This week’s Something to Ponder topic is “what does your family portrait look like?” Before you start painting your family portrait, there are a few factors you should really think about.
1. What does family mean to you as an individual? Please do not reference the definition listed in Merriam-Webster or Wikipedia because I promise family does not have to be as cut and dry or black and white as it appears in these reference materials. For me, a family does not always have to consist of blood-related persons. A family can be, like most experiences and life lessons, what a person makes of it. You can almost choose who you consider family who you do not.
2. Once you have determined YOUR meaning on family, think who would be included in your family portrait. Would you include people like lifelong friends and their families, co-workers, Greek-lettered organization members, cousins who are more like siblings than cousins, god parents and siblings, etc. Really take the time to make a list(s) of these people because you’d be surprised who would make the list and who wouldn’t. For example, I often say I have approximately twenty siblings (including my two biological half brothers and step brother), five moms (including my biological mother), two dads (my biological father does not count), a step dad (my mother’s second husband), two nephews and seven nieces (two of which will be born relatively soon).
Now keep in mind that this does not mean your biological family means any less. It just means that there are other people who are there for you “through thick and thin” like your biological family is should be. Notice I said should be… There are people out there who are related and that’s it. The emotional connection of being a family simply is not there. You may care and love them like you’re supposed to but anything past that is pretty much none existent.
For example, despite the fact that she and my Papa (pronounced paw paw) helped raise me, I do not have an emotional bond to my grandmother. She is just my mother’s mother to me. I care about her well-being because I am supposed to as a grandchild. I cannot bring myself to be fake and say oh I love you grandma like I really do love her because I would be lying. Of course, she and I had a horrible relationship when I was growing up and that has always played a major role in my emotional detachment from her. Don’t act like this hasn’t happened to you or someone you know.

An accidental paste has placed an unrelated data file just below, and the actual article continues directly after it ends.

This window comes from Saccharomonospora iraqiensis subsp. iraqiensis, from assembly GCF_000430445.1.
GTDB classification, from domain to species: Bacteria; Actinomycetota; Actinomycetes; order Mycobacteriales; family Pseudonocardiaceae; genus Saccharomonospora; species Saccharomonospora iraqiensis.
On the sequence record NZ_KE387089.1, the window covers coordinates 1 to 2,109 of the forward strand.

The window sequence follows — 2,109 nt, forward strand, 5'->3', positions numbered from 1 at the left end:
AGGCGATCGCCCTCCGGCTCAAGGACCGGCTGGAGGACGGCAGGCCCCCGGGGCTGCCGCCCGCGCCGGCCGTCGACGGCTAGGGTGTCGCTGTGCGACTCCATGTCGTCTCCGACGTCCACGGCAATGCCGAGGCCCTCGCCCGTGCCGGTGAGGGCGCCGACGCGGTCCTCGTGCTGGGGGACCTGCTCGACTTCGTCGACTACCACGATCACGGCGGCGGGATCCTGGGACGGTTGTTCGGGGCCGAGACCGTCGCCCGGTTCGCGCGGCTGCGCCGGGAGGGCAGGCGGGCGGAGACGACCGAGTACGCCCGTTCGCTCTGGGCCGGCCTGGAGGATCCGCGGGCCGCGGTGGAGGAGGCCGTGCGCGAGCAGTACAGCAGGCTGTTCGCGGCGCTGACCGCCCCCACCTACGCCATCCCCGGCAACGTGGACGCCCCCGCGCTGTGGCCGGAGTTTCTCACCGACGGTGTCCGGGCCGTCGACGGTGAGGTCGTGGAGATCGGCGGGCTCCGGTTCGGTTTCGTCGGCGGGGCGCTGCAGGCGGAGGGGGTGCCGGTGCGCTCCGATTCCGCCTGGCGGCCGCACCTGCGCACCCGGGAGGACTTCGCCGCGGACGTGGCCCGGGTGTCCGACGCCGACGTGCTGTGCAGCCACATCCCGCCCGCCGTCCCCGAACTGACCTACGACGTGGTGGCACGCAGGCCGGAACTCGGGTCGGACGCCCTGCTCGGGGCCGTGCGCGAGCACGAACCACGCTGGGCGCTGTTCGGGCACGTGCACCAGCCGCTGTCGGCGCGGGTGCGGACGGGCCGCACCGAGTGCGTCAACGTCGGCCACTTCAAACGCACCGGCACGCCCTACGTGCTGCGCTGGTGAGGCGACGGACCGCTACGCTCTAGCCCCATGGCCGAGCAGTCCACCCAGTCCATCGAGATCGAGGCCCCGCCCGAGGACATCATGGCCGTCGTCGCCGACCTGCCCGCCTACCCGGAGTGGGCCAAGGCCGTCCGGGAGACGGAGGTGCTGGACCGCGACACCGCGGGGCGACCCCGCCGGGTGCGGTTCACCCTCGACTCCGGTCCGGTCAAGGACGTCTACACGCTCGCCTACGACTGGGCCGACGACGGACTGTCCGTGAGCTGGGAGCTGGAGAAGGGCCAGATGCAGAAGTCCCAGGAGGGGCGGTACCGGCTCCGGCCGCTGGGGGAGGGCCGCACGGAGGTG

Believe me when I say I realize there are biological families who are not quite as dysfunctional as mine. Those families are blessed beyond their wildest dreams.
3. While you were making your list(s), did you determine that you have multiple family portraits? I can honestly say, I have multiple family portraits because truth be told, I am different when I am with certain individuals or groups of people. Take for example, my Delta Omega brothers of Alpha Phi Omega at THE University of Houston. There are members I would proudly call my brother and my family because not only have we truly taken the time to get to know each other outside of the organization but these are the people I know I can count on when it is time for a chapter service project or to handle chapter operations.
So have you decided what your family portrait will look like? Do you have several or just one? And how does this portrait differ from the one that physically hangs in your parents or grandparents homes?